Bavarian for My Family

Having a great-grandfather with Bavarian heritage, I was delighted to discover there is such a thing as “Bavarian crochet.” Of course, I wanted to learn it; and I’ve been working with the book, Learn to Do Bavarian Crochet, by Jenny King (Annie’s Crochet).

It helps that I previously learned both front post and back post trebles while making a small baby blanket. They are the secret to creating the raised pattern characteristic of Bavarian and take some getting used to. It’s easier to become comfortable with front and back post trebles–and gauge consistency with trebles in general–before putting it all together.

Bavarian crochet is beautiful, distinctive, and unusual; but it’s not actually that complicated once you get used to the repeating two-round pattern. Most variations come in color schemes, directional shaping, and edgings.

I chose Cascade Yarns’ 220 Superwash Wool for my first, practice project. I am making a square baby blanket in alternating colors to learn the basic Bavarian pattern. My colors are Raspberry (807) and Winter White (910A).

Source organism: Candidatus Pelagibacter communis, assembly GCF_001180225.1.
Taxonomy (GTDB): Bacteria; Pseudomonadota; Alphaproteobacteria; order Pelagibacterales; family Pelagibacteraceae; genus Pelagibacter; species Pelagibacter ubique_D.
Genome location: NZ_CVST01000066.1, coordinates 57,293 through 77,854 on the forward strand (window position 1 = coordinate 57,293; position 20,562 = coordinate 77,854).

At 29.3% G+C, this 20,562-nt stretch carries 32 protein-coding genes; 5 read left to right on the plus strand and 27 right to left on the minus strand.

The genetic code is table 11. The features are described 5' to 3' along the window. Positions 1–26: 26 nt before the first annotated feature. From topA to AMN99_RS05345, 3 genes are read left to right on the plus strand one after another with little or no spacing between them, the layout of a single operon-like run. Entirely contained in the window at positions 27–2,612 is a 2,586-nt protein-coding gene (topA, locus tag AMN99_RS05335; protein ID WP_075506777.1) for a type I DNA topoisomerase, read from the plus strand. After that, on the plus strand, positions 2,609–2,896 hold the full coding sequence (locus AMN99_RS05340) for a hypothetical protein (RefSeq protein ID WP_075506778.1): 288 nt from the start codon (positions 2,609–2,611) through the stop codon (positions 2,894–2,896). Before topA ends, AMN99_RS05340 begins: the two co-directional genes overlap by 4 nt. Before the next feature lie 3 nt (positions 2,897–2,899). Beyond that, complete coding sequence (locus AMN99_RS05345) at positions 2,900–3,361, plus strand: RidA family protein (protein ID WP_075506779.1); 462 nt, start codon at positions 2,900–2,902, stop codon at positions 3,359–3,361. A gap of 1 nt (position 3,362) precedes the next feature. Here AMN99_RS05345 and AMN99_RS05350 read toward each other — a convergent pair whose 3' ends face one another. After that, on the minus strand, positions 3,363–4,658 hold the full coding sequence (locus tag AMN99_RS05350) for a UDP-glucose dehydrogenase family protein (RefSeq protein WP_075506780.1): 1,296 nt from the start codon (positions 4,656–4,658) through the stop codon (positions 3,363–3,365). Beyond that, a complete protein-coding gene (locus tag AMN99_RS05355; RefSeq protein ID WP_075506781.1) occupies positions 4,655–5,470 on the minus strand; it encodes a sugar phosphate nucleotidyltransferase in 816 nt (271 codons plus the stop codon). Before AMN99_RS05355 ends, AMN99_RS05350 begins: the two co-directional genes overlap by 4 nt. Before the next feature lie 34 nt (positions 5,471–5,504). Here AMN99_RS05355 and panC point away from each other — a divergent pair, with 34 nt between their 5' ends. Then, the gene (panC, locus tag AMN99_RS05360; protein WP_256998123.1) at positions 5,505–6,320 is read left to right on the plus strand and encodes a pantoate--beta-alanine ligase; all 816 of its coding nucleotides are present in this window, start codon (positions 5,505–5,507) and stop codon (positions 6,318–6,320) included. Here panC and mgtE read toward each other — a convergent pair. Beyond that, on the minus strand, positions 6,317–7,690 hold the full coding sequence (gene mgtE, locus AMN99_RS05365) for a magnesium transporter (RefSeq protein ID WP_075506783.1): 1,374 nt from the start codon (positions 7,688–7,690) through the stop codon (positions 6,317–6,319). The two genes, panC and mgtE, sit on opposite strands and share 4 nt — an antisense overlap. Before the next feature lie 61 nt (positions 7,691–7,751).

I discovered Cascade Yarns about seven years ago while searching online for yarn in a very specific shade of orange. That search introduced me not only to a high-quality yarn company featuring Peruvian wool, but also to the merits of alpaca as a sheep’s wool substitute (a tale for another day). Cascade Yarns taught me that 100% sheep’s wool is not always scratchy, and I’m likely always to associate the soft feel of Cascade’s 220 Superwash Wool with memories of learning Bavarian.

(I wasn’t compensated in any way for this post, and opinions and text are my own.)

One thought on “Bavarian for My Family

  1. I didn’t know you were a bayerisches Mädchen! And I didn’t know there was such a thing as Bavarian crochet. My crazy relatives are more into their lederhosen, dirndl, and other tracht. They don’t crochet.


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